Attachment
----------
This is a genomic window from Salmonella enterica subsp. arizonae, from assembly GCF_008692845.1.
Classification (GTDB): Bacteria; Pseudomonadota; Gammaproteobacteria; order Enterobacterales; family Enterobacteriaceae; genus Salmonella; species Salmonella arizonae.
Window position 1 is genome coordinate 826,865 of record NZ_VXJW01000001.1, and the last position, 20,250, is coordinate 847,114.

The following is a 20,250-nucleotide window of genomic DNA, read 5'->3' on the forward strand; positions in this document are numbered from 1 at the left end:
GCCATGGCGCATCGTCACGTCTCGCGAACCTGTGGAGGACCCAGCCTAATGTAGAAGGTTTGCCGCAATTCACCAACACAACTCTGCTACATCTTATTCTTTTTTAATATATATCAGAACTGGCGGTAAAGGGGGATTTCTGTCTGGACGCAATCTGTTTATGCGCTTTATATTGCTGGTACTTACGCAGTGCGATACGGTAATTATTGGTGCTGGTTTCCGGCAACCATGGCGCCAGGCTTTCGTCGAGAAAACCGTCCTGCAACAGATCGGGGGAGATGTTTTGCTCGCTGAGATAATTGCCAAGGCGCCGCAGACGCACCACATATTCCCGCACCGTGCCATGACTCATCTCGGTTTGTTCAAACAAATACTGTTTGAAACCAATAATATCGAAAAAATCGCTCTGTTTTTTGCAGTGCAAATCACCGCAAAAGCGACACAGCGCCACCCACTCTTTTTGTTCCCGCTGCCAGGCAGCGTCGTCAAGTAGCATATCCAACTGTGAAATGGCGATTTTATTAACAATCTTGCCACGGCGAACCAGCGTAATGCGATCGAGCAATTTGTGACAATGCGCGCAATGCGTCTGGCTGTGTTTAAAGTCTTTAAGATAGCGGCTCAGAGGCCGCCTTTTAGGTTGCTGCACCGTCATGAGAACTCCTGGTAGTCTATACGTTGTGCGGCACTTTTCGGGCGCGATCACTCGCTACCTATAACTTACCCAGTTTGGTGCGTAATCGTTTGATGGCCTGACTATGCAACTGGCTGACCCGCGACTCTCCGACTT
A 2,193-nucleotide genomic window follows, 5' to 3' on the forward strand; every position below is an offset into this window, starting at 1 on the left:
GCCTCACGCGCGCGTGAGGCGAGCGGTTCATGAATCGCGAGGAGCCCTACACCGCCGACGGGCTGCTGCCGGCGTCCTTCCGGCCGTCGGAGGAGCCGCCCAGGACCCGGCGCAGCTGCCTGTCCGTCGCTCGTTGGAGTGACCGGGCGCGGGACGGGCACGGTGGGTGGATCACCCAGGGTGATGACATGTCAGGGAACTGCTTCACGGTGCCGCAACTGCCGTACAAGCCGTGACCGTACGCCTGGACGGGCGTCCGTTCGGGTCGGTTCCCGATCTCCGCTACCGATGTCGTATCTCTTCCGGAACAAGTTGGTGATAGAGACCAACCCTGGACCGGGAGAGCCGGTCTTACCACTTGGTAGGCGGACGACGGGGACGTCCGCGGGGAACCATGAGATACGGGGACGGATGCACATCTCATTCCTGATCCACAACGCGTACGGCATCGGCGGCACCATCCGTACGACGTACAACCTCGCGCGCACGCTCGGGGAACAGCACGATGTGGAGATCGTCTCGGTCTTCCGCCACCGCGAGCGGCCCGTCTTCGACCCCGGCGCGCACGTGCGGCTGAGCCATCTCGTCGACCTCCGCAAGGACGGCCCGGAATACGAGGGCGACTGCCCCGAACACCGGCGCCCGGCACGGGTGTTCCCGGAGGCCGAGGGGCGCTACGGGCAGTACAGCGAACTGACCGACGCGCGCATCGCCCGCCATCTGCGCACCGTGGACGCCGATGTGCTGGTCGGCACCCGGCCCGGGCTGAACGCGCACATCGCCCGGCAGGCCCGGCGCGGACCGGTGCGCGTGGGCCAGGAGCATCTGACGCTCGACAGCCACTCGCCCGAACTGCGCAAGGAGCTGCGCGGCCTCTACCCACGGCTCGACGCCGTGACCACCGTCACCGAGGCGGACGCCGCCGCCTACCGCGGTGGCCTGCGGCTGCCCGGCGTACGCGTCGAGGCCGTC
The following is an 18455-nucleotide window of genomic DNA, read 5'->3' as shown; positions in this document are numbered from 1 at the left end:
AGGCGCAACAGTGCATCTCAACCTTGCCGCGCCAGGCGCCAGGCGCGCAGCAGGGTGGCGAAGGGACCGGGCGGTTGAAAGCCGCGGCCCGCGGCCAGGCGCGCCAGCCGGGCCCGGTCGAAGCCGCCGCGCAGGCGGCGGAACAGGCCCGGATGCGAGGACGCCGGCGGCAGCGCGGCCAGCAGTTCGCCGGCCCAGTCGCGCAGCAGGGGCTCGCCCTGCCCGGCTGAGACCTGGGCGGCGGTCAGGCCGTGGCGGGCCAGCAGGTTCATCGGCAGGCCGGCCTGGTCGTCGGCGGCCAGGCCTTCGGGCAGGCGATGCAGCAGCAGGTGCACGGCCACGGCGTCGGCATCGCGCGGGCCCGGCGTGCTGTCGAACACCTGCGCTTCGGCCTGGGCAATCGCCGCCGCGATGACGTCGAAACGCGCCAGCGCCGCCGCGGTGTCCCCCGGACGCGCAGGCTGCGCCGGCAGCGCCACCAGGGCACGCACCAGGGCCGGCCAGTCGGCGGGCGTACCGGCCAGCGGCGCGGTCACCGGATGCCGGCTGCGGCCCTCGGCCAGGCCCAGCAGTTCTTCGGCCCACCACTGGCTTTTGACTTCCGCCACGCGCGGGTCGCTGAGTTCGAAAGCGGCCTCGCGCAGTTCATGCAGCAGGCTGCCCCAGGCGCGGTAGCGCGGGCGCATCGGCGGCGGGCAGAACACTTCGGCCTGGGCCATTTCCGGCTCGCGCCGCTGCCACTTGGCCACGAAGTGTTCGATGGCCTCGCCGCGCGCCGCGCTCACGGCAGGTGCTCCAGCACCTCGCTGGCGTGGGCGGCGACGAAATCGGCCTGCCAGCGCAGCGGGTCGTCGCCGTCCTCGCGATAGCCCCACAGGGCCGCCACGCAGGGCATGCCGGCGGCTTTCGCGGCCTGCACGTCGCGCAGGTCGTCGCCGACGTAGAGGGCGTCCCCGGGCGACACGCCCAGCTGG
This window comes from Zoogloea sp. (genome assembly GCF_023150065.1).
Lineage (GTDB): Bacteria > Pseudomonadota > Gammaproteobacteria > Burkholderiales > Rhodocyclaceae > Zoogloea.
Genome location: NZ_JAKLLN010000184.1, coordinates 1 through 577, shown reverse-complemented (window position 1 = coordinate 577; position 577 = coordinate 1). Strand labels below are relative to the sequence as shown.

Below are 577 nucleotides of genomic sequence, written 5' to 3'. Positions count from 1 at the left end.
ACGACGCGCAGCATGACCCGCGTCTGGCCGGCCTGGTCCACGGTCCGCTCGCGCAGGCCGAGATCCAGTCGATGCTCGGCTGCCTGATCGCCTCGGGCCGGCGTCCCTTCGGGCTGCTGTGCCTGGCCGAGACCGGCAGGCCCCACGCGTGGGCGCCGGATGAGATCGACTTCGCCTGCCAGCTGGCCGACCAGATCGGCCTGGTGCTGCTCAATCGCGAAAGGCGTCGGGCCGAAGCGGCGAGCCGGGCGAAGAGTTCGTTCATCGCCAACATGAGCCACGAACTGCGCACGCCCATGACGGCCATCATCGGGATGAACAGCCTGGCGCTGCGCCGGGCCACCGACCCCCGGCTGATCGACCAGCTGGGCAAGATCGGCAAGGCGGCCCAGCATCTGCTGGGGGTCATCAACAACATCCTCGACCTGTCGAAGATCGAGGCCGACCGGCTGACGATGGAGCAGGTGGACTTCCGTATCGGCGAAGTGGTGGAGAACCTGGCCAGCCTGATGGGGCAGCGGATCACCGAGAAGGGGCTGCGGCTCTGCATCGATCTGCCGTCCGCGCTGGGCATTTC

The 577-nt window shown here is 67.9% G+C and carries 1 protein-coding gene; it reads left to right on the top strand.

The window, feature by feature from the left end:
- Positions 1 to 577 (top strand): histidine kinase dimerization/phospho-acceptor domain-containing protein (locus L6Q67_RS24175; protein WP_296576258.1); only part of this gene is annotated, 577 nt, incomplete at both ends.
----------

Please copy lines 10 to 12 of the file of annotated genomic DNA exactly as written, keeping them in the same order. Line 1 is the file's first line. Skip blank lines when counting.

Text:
This window comes from Zoogloea sp. (genome assembly GCF_023150065.1).
Lineage (GTDB): Bacteria > Pseudomonadota > Gammaproteobacteria > Burkholderiales > Rhodocyclaceae > Zoogloea.
Genome location: NZ_JAKLLN010000184.1, coordinates 1 through 577, shown reverse-complemented (window position 1 = coordinate 577; position 577 = coordinate 1). Strand labels below are relative to the sequence as shown.